Read words, faces, expressions, palms – sure! But reading color? What exactly is that?
Over the holidays, I took advantage of some of the clearance sales and increased my stash – my husband may argue that it was completely unnecessary… Regardless, I had several boxes of assorted fabrics arrive on our front porch.
Determined to keep my sewing area somewhat organized, I set out to put the fabric away in a manner that I could quickly find it again, without tearing apart my storage area. I enlisted my son and his girlfriend to help me get it done. I explained that we would organize the fabric by color and put like colors in labeled boxes. As they dutifully pulled out the fabric, they noticed that most of it had at least two colors. Some had seven or eight. How were they supposed to decide which pile to put it in? That is when I taught them about “reading color.”
Have you noticed that when you stand close to a fabric, you see all of the small designs and each color? But when you step away, that detail fades, even with 20/20 vision. When that detail gets lost, most fabrics will have a predominant color. That predominant color is what you read. I say most fabrics, because some very busy fabrics will always read rainbow rather than one color! With this in mind, we made quick work of the organization.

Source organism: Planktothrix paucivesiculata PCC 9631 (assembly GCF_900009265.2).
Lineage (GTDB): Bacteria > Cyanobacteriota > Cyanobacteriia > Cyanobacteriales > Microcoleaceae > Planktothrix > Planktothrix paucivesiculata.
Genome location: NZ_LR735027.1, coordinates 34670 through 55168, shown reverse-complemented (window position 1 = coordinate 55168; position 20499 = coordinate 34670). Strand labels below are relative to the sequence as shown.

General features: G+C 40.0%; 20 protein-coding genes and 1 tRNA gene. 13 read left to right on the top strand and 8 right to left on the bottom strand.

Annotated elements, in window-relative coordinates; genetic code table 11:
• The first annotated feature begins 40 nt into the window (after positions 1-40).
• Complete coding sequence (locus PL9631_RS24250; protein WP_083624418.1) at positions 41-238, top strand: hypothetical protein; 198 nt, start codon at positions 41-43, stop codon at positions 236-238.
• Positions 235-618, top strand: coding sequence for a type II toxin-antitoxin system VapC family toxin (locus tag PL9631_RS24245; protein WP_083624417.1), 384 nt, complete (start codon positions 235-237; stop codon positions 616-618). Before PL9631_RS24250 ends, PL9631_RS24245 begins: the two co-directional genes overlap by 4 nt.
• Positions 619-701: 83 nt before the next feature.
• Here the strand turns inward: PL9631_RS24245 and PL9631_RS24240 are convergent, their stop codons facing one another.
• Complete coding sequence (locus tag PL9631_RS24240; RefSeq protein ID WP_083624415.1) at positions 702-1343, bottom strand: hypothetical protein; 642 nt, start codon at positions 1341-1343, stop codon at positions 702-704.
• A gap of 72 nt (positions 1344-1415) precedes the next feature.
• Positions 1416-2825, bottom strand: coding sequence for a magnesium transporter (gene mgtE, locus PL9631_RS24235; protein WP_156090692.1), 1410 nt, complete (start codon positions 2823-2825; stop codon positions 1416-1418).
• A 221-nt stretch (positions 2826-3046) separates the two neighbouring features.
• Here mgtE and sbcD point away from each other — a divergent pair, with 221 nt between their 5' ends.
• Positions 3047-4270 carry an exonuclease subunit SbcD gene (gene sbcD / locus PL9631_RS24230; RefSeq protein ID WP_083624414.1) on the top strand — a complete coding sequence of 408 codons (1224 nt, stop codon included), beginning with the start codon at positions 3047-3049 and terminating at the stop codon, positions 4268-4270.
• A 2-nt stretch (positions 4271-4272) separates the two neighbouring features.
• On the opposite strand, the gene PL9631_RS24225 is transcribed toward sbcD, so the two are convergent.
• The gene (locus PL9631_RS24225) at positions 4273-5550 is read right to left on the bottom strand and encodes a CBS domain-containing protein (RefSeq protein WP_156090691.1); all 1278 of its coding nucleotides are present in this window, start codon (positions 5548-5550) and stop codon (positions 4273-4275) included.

Here are three examples from Connecting Threads that we organized for the stash. What colors do they “read” to you? The one on the left is probably the easiest because it has a few shades of red, so it reads red. The middle one is a bit more difficult. It has an ivory background with a dark grey and red pattern on it. From a distance, the background color takes over, so it reads ivory (or a shade of it). The one on the right is probably the hardest. It has two shades of red, ivory, two shades of grey and black. When you step back, the black background turns a bit grey, so it could read either black or grey. Either way the red and ivory disappear. The lesson in reading color is to take a step back and see what happens.
Reading colors not only helps with stash organization, but also picking colors for your quilt. Traditional fabrics have a register on the selvedge that can help you pick the coordinating colors. But how about batiks? They don’t have a register, so you will need to “read” the colors for your quilt.